The sponsors have no choice but to increase their presence in order to compete with all of the other brands that have ambushed the festival without Sundance's stamp of approval. Companies such as Airborne, American Eagle, Bon Appetite magazine, Budweiser Select, DC Shoes, ESPN, Evian, General Motors Corp., Hanes, Heineken, Motorola, MySpace, Neutrogena, T-Mobile and XanGo, among others.
And those brands are everywhere, with high-profile storefronts, lodges or lounges on Main Street or at the Village at the Lift, adding to the confusion of who is an official sponsor and who's not.
The brand proliferation has gotten so bad that the Sundance Institute, the nonprofit group that has organized the festival for the past 23 years, calls the unofficial sponsors "parasite marketers."
"It's painful for us that a lot of brands ride on the coattails of a nonprofit," said Elizabeth Daly, director of strategic development at the Sundance Institute. "We don't want to compromise anyone's free speech, and they're free to market during the festival, so there's not a lot we can do about them."
Institute executives, faced with a growing proliferation of brands, are trying to draw more of a distinction between the unofficial and the official sponsors of the film festival. Those that go the official route pay low to high six figures to do so, signing minimum three-year deals to garner preferential status during the festival and use the Sundance trademarks all year long for contest and consumer outreach. They have access to Sundance venues where films are shown, filmmakers and talent, and tickets for their consumers and vendors.
The festival typically draws 50,000 people to the snowy hamlet for a week and a half of films, parties, live music and VIP experiences.
The institute allows 25 official sponsors, and this year's lineup is in many ways a redo from years past. In addition to Delta and VW, Hewlett-Packard, Adobe, Ray Ban sunglasses, Turning Leaf wine and Absolut vodka are sponsors.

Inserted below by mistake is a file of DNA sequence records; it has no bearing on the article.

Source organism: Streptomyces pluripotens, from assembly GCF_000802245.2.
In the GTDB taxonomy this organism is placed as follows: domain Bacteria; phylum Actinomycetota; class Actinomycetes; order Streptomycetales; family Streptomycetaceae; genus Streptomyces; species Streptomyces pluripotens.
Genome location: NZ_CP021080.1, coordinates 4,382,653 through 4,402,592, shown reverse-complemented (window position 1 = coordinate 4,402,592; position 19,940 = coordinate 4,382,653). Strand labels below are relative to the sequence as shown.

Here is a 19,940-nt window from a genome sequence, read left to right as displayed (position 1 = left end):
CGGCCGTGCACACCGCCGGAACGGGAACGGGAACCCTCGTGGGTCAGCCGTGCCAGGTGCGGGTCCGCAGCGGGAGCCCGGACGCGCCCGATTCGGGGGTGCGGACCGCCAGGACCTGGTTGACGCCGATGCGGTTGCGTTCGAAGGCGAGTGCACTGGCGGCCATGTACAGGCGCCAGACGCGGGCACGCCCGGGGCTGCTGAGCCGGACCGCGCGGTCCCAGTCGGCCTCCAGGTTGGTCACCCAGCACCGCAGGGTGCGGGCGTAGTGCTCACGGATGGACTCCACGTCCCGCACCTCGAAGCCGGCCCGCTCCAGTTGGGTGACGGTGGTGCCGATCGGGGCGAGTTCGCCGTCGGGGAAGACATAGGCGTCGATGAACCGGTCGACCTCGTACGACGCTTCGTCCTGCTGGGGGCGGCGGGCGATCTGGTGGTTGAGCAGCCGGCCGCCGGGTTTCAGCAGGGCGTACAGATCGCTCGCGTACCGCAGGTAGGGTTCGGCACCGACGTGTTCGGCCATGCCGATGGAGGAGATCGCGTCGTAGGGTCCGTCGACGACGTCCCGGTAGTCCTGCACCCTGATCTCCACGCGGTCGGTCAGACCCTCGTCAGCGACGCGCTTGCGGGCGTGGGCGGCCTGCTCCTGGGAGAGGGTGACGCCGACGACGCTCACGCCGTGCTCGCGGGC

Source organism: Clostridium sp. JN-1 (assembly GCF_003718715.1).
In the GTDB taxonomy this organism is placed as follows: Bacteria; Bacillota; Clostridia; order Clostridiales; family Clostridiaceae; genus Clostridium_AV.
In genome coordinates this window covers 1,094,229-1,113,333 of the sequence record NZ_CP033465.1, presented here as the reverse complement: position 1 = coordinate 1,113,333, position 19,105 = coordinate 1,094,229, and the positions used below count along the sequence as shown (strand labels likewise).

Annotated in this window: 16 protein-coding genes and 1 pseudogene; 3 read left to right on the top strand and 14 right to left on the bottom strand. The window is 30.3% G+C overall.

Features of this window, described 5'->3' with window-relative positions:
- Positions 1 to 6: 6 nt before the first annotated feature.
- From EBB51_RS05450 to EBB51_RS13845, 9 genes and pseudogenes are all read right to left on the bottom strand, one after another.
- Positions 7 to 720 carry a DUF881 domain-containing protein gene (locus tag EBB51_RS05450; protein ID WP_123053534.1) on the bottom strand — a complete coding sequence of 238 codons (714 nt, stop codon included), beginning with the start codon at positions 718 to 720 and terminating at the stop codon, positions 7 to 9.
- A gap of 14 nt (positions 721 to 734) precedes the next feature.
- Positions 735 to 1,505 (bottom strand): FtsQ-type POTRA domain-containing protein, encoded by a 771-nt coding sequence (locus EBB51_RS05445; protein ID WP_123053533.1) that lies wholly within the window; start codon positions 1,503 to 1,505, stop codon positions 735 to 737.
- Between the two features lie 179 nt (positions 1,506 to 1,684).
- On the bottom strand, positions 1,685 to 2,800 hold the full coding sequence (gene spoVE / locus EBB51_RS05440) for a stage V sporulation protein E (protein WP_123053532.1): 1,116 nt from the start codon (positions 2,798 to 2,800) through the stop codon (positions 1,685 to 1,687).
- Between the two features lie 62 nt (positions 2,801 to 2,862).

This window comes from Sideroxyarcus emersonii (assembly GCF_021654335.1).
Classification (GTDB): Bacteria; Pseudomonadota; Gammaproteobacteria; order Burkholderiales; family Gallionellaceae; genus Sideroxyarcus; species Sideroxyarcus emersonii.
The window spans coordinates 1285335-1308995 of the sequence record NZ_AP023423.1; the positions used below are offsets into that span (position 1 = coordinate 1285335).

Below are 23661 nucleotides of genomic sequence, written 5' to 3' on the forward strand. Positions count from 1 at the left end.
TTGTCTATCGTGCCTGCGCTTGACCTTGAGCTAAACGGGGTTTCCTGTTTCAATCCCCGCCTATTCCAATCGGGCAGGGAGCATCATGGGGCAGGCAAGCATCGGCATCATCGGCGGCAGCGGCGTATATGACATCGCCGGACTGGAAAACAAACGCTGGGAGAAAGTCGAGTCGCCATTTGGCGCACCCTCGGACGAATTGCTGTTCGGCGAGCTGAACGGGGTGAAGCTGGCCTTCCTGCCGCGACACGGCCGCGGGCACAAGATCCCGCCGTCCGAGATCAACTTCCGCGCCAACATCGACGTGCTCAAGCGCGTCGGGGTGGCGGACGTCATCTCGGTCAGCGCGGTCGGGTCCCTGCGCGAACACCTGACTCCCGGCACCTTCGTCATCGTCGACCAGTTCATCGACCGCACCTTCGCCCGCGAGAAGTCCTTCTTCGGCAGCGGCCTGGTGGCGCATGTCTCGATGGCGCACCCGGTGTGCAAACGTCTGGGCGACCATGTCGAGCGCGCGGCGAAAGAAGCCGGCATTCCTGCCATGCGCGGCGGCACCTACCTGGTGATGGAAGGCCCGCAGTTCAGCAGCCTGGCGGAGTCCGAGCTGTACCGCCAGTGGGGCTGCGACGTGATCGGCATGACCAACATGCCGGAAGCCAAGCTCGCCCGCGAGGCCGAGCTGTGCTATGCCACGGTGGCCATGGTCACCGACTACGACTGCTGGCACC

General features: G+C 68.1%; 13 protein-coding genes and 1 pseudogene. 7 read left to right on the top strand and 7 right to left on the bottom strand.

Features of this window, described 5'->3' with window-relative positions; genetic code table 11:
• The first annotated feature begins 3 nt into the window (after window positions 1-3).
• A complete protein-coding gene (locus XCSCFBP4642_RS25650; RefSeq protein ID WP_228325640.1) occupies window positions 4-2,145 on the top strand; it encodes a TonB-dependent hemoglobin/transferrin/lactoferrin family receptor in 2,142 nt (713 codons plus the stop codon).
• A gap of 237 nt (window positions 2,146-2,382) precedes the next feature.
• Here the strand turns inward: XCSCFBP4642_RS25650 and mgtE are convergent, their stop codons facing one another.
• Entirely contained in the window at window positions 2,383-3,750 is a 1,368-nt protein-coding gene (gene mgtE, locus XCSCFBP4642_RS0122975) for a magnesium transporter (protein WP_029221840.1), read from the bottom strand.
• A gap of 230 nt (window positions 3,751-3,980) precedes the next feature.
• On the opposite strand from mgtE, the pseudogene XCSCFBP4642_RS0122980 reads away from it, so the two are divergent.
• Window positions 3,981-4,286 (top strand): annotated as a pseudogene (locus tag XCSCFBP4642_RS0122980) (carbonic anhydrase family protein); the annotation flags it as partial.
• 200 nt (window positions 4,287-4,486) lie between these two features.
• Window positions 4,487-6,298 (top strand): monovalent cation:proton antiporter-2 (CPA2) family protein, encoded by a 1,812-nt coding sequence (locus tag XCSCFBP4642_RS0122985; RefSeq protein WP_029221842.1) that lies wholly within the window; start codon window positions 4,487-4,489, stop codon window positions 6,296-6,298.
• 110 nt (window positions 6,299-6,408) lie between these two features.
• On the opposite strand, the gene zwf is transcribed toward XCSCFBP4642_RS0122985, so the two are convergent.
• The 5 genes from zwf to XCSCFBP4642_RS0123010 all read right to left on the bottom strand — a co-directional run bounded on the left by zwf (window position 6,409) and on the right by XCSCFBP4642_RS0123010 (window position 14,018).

But not everyone feels the need to spend the coin for the official status.
Mike Belcher, director of sponsorships and entertainment marketing for T-Mobile, said the marketer has considered becoming an official sponsor but found during its initial foray into Sundance last year that it wasn't necessary. T-Mobile has a cafe set up at Village at the Lift where it will show off its product line to festival-goers. (Read our interview with Mr. Belcher in this week's People & Players.)
But more marketers keep coming. Newcomers this year include ZonePerfect nutrition bars and American Eagle Outfitters, which will host the aerie spa, offering attendees manicures, pedicures and massages, as well as provide VIPs with the company's new line of Aerie dorm-wear clothing. American Eagle will also sponsor the White Out Party on Jan. 20, at a location dubbed the Saturn Outlook (named after the automaker's new crossover) at the Village at the Lift, during which 30 Seconds to Mars will perform.
The retailer, which targets 15- to 25-year-olds, wanted to be at Sundance this year in order to be part of what the company considers a "trendsetting and style-setting event in the cultural vernacular," and to bring the festival to its customers.
"Even if you can't go to Sundance, you will see 30 Seconds to Mars on AE.com or clips in stores," said Kathy Savitt, exec VP-chief marketing officer of American Eagle Outfitters. "Movies and consuming media is the No. 1 activity that our customer loves to do in their spare time. Our customer is who helped make 'Napoleon Dynamite' or 'Garden State' hits. [They're] reading the blogs, reading In Style or Teen Vogue or People or Seventeen or Entertainment Weekly. And just because the college kid won't take off classes to go [to Sundance] doesn't mean it's not interesting to them."
Official or not, advertisers have a lot to gain from being at Sundance, marketers say.
"As brands get more and more interested in nontraditional marketing, it's the perfect place to be laser focused," said Chris Robichaud, president, BNC Marketing and Public Relations, which organizes the brand-themed Village at the Lift. "Brands want the kind of experiential marketing that can be done there."
In an effort to play nice and possibly appease Sundance's organizers, a number of unofficial sponsors have bulked up their pro-social messages at this year's festival. GM's Saturn brand will offer transportation around town with its VUE Green Line Hybrid SUV and plans celebrity readings to local kids and other literacy programs. Philips, as it has in years past, is setting up a lounge at Village at the Lift to show off its interactive gaming and LED lighting, in addition to raising funds for the American Heart Association. Neutrogena, as part of its alliance with the American Cancer Society, is promoting skin cancer prevention awareness and raising money for skin-cancer research.